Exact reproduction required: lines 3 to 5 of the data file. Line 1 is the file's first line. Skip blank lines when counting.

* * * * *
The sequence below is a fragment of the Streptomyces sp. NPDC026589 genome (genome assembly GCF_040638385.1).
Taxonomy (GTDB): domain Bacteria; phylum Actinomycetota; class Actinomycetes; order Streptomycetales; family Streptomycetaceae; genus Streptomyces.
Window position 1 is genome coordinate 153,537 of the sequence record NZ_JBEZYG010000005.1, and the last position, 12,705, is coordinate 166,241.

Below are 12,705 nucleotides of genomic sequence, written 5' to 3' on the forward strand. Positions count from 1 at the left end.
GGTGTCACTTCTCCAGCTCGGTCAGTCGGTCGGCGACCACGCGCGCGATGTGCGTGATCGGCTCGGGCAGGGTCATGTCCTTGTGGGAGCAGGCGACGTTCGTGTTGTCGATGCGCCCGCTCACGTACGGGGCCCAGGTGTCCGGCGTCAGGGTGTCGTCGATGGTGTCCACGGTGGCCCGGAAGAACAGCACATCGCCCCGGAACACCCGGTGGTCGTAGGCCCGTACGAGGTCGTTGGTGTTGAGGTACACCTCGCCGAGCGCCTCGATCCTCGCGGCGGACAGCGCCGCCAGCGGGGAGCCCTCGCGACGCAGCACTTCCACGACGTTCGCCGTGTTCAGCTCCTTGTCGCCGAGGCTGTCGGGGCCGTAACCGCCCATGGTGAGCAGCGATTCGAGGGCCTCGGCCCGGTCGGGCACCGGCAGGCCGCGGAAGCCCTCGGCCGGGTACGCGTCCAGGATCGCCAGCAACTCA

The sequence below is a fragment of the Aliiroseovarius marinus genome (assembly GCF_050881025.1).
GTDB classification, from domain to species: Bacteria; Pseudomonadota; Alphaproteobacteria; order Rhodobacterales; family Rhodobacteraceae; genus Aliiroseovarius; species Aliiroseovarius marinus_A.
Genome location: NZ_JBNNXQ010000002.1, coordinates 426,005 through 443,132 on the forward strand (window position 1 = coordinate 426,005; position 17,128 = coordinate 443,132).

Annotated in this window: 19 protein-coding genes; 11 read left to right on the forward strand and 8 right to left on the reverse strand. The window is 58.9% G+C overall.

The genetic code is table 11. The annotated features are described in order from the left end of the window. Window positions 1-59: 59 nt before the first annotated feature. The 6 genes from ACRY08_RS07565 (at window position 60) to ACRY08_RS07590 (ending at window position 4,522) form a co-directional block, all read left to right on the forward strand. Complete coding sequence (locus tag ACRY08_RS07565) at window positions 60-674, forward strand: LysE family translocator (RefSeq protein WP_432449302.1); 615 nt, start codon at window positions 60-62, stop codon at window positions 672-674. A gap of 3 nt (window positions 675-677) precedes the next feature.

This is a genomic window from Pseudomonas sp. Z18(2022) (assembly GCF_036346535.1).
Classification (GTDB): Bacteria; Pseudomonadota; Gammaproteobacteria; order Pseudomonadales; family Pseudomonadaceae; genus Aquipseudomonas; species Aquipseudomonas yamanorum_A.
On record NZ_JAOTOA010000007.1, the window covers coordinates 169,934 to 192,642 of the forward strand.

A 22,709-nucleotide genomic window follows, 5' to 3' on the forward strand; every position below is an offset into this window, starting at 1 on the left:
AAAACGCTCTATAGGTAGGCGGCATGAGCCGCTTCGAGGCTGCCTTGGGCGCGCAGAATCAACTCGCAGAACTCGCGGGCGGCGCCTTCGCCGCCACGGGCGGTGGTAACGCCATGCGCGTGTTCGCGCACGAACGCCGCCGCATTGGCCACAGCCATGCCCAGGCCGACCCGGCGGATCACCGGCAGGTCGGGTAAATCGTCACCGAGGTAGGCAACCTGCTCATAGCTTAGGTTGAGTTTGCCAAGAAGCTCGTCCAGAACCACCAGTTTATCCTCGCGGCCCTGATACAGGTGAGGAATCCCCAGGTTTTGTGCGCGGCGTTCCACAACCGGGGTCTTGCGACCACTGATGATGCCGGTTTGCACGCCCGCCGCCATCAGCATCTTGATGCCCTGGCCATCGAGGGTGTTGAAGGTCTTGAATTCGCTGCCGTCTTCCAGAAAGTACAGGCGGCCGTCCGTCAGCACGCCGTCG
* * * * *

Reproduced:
Window position 1 is genome coordinate 153,537 of the sequence record NZ_JBEZYG010000005.1, and the last position, 12,705, is coordinate 166,241.

Below are 12,705 nucleotides of genomic sequence, written 5' to 3' on the forward strand. Positions count from 1 at the left end.
GGTGTCACTTCTCCAGCTCGGTCAGTCGGTCGGCGACCACGCGCGCGATGTGCGTGATCGGCTCGGGCAGGGTCATGTCCTTGTGGGAGCAGGCGACGTTCGTGTTGTCGATGCGCCCGCTCACGTACGGGGCCCAGGTGTCCGGCGTCAGGGTGTCGTCGATGGTGTCCACGGTGGCCCGGAAGAACAGCACATCGCCCCGGAACACCCGGTGGTCGTAGGCCCGTACGAGGTCGTTGGTGTTGAGGTACACCTCGCCGAGCGCCTCGATCCTCGCGGCGGACAGCGCCGCCAGCGGGGAGCCCTCGCGACGCAGCACTTCCACGACGTTCGCCGTGTTCAGCTCCTTGTCGCCGAGGCTGTCGGGGCCGTAACCGCCCATGGTGAGCAGCGATTCGAGGGCCTCGGCCCGGTCGGGCACCGGCAGGCCGCGGAAGCCCTCGGCCGGGTACGCGTCCAGGATCGCCAGCAACTCA